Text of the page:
Marten Law Group: Alternative Energy & ESA (Climate Change Feb 2008)

Marten Law Group: Alternative Energy & ESA (Climate Change Feb 2008)

As concern over global warming grows, more and more countries are exploring and investing in new sources of energy production such as solar, wind, tidal and wave power, and biofuels. Although the general consensus seems to be that turning to energy sources that reduce greenhouse gas emissions should be in a global sense better for endangered species, an examination of specific types of alternative energy sources demonstrates that each specific project must be reviewed on its own merits to determine whether it will impact endangered species. In this emerging issues commentary, Linda R. Larson, a partner at Marten Law Group, examines three types of renewable energy sources to illustrate the issues that such projects can pose to endangered species. The three sources are hydropower, the world's oldest source of renewable power; wind power, the fastest growing and possibly the lowest cost alternative energy generation technology in the world; and hydrokinetics (wave, current, and tidal power), the technology garnering the most interest. After describing how these technologies work, reviewing projects using each approach, and reporting on their respective impacts on various species, Ms. Larson concludes that "scale, project design, and an appropriate site are the key components for the construction and operation of alternative energy projects that mitigate or avoid adverse impacts on wildlife, including endangered species."
 
Ms. Larson writes: “In the early 1980s, three major wind farms were built in open grasslands and rolling hills in an area east of San Francisco. The Altamont Wind Pass Wind Resource Area (WRA) is the largest wind turbine development in the world, with over 7,000 small turbines in 1992. The WRA provides important foraging habitat for at least 13 species of resident and migrating hawks, eagles, and vultures. In response to concerns about avian mortality, the California Energy Commission (CEC) conducted six seasons of field work (from 1989 to 1991) within the WRA. The study found that 65% of dead birds found in the sample site were raptors. The most common species found were red-tailed hawks, followed by American kestrels and golden eagles. The study estimated that 39 golden eagles were killed each year. Deaths to turkey vultures and common ravens were less than their abundance in the area would have suggested. The study attributed 55% of all raptor deaths to collisions with turbines, 8% to electrocutions, 11% to collisions with wires, and 26% to unknown causes. It appeared that the golden eagles, red-tailed hawks and American kestrels were three to nine times more likely to be killed than turkey vultures due to species-specific foraging behavior and flight characteristics (flight height, distance of flying birds to turbines and turbine blades, and frequency of perching on turbine structures).The issue of whether the Altamont Pass wind farms result in unacceptable avian mortality has continued to be controversial and continuing studies suggest mitigation efforts have had only limited success in reducing avian mortality. The companies operating the wind farms have been the target of litigation by the Center and the Golden Gate Audubon Society. In January 2007, the Board of Supervisors of Alameda County approved a settlement between the Audubon Society and the four companies operating the oldest turbines at Altamont Pass that required the companies to reduce the number of raptor deaths by half in three years by removing old turbines and replacing them with fewer, more powerful ones, a process known as ’repowering.’ The companies also agreed to shut down all of their turbines in November and December.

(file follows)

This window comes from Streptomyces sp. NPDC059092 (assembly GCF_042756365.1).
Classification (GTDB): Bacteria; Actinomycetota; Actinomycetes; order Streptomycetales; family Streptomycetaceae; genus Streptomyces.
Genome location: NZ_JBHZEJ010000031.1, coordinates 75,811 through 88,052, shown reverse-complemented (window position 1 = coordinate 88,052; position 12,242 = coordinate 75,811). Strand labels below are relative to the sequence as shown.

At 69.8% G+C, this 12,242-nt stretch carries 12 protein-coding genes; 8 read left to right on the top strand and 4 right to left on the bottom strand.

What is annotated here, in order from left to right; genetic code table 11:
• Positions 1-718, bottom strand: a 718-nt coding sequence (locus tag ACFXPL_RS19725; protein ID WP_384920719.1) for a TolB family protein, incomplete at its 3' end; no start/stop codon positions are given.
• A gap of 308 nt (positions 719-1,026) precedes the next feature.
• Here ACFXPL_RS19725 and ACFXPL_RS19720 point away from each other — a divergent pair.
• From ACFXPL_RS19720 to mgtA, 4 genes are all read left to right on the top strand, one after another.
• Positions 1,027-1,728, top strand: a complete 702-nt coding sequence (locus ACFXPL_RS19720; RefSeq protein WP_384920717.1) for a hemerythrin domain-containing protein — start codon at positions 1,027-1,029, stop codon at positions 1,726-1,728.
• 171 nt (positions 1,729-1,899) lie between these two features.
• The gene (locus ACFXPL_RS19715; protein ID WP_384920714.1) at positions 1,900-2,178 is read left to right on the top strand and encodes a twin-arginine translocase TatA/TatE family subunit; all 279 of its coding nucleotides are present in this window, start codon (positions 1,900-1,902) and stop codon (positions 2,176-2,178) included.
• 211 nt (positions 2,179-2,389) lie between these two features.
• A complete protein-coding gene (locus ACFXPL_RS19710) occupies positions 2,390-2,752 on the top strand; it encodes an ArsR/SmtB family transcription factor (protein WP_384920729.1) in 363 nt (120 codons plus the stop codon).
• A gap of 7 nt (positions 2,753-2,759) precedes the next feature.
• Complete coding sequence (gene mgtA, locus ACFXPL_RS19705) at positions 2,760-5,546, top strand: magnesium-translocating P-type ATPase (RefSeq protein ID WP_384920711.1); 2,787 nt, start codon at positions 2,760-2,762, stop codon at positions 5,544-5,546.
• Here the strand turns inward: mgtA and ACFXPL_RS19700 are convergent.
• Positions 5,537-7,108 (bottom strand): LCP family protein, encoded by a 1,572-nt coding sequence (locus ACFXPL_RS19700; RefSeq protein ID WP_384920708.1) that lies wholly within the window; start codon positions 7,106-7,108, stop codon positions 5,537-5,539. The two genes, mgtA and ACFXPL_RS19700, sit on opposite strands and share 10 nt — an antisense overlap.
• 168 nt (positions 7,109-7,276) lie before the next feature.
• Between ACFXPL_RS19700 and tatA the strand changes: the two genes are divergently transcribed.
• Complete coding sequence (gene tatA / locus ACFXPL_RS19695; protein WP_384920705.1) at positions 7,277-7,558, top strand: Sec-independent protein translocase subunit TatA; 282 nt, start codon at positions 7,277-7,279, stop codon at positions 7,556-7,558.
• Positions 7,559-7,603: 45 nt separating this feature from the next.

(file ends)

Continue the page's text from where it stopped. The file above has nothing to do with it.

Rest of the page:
Current wind turbine technology offers solid tubular towers to prevent birds from perching on them. Turbine blades also rotate more slowly than those of earlier designs, reducing potential for collisions with birds. Full repowering is estimated to cost $1 billion, so the settlement agreement focused on finding a balance between wind and birds. However, in January 2008, the Scientific Review Committee monitoring the settlement announced that the efforts to reduce mortality were not on track to meet the 50% goal and issued a list of 309 targeted turbines that should be removed or relocated, plus 102 more if the companies refuse to continue a temporary shut down of all their turbines into February.
 
In September 2007, the CEC approved the voluntary California Guidelines for Reducing Impacts to Birds and Bats from Wind Energy Development ("the Guidelines"). Working with the California Department of Fish and Game (CDFG), the CEC developed the Guidelines to provide recommendations on methods to assess bird and bat activity at proposed wind energy sites; design pre-permitting and operations monitoring plans; and develop impact avoidance, minimization, and mitigation measures. The CEC does not have siting authority over wind projects, but the Commission hoped that standardized guidelines might be voluntarily accepted by developers while informing local permitting decisions. The CEC also endorses repowering at all existing sites, contending that new designs for turbines and proper siting could reduce avian mortality by up to 85 percent.”
 
To read the full commentary on lexis.com, click on the link below: